Roby Column - March 29, 2011
The President’s Actions on Libya
Many of my constituents have expressed apprehension regarding the United States’ participation in military operations in Libya. I share their concern.
It is clear that our military has once again performed with professionalism and precision, and has achieved the initial military objective of establishing a no-fly zone in a manner in which no other fighting force is capable. Even so, I am gravely concerned that President Obama put our troops in harm’s way based on a resolution passed by the United Nations, not the United States Congress.
I worry that, as a result, our mission in Libya lacks clarity. The President may have the right to commit U.S. forces to short-term engagements, but he also has the responsibility to inform the people—or their elected representatives—of the reasons justifying such action. President Obama failed to do that. Adding to the confusion, his statements conflict those of Secretary of State Hillary Clinton. Even in his speech on the evening of Monday, March 28, the President did not adequately outline an endgame to this conflict.
Serious questions remain unanswered: How long will the U.S. be involved? What is the cost to American taxpayers? Will attacks on ground forces continue? Is the goal to remove Moammar Gaddafi or to prevent attacks on civilians? What happens if the conflict becomes a stalemate? Will American forces help maintain a fly zone for months—or even years? What impact will this have on our work in Afghanistan or Iraq?
My colleagues and I will be pressing the administration for answers to these and other questions in the coming week. It is important that the American People have a full understanding of both the endeavor that we have undertaken and the definition of victory for this mission. In the interim, our courageous men and women in uniform are serving on the orders of their Commander-in-Chief, and we must do everything we can to support their courageous effort.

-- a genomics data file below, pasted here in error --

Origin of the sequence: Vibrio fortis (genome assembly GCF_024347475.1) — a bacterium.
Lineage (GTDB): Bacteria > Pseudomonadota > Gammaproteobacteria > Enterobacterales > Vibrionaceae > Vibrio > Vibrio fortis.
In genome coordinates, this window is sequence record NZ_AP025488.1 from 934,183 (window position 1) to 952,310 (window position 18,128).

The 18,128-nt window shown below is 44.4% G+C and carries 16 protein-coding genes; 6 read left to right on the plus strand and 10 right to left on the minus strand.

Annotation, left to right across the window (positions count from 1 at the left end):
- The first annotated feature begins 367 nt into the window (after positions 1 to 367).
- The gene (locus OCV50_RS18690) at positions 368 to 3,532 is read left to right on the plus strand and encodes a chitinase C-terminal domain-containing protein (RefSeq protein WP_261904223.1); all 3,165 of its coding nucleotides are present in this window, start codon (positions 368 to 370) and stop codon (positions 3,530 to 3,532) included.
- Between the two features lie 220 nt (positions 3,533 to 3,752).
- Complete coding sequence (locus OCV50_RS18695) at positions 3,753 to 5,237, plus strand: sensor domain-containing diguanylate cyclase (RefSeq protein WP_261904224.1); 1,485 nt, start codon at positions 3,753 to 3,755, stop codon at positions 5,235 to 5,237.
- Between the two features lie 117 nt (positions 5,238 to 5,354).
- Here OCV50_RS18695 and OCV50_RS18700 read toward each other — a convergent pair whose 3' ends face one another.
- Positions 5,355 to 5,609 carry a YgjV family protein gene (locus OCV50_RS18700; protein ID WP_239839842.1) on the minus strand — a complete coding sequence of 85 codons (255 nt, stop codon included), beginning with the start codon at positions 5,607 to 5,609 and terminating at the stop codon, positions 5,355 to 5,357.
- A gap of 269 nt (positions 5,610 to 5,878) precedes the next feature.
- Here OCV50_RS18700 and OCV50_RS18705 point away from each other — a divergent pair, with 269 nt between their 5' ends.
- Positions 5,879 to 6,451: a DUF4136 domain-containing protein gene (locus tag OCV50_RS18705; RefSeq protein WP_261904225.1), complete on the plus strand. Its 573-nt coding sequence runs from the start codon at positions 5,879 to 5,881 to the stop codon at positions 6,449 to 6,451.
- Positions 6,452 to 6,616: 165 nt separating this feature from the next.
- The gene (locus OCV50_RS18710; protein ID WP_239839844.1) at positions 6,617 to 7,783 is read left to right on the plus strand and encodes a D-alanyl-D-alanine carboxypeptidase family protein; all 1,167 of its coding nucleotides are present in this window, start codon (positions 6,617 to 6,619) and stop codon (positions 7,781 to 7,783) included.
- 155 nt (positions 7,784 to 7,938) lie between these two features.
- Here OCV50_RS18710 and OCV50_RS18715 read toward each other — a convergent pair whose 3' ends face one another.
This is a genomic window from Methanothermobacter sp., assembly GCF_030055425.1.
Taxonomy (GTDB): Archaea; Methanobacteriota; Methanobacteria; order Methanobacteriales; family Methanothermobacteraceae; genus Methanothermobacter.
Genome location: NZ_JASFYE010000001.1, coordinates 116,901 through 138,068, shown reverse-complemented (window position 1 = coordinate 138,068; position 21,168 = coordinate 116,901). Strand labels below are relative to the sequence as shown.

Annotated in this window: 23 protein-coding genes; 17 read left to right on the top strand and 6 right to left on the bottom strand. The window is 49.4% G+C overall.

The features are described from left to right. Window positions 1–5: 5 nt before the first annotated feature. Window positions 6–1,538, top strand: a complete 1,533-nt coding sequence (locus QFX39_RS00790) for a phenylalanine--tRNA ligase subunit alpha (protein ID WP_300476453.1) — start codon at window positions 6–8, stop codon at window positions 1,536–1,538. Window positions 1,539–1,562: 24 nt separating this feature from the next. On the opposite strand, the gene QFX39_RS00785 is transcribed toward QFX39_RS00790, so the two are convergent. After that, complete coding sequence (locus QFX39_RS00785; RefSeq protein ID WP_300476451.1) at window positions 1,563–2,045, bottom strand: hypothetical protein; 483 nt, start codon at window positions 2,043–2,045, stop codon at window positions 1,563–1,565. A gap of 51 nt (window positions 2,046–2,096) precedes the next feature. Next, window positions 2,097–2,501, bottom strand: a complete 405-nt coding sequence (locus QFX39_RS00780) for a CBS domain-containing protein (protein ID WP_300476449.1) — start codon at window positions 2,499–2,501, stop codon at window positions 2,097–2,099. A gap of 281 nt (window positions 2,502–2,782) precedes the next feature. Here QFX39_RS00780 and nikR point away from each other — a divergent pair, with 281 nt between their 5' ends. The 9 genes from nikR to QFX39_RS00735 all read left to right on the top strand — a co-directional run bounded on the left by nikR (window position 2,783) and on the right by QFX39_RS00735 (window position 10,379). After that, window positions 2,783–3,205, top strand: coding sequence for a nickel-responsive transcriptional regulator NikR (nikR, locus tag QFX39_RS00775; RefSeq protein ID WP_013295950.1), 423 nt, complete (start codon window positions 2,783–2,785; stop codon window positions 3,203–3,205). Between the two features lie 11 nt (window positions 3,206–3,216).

The Spending Battle and the Upcoming 2012 Budget
This week, I traveled the Second Congressional District during the March District Work Period, which was another productive opportunity to listen to constituents and share ideas. At every stop, I spoke of the most important concerns on the hearts and minds of many Americans: our nation’s budget crisis and spending problem.
My colleagues and I face tough decisions in the days ahead. I ran for Congress to ensure that this country looks the same for my two-year-old son and my five-year-old daughter as it did for past generations. I firmly believe that it is my responsibility to gather the facts, consider all sides to the argument, listen to my constituents, and apply conservative principles and my best judgment to make decisions in the long-term interest of the nation.
The truth is, America is broke and the situation is getting worse. I truly believe that we can fix this problem, but it will require a deep commitment by both sides of the aisle and a willingness to sacrifice by all.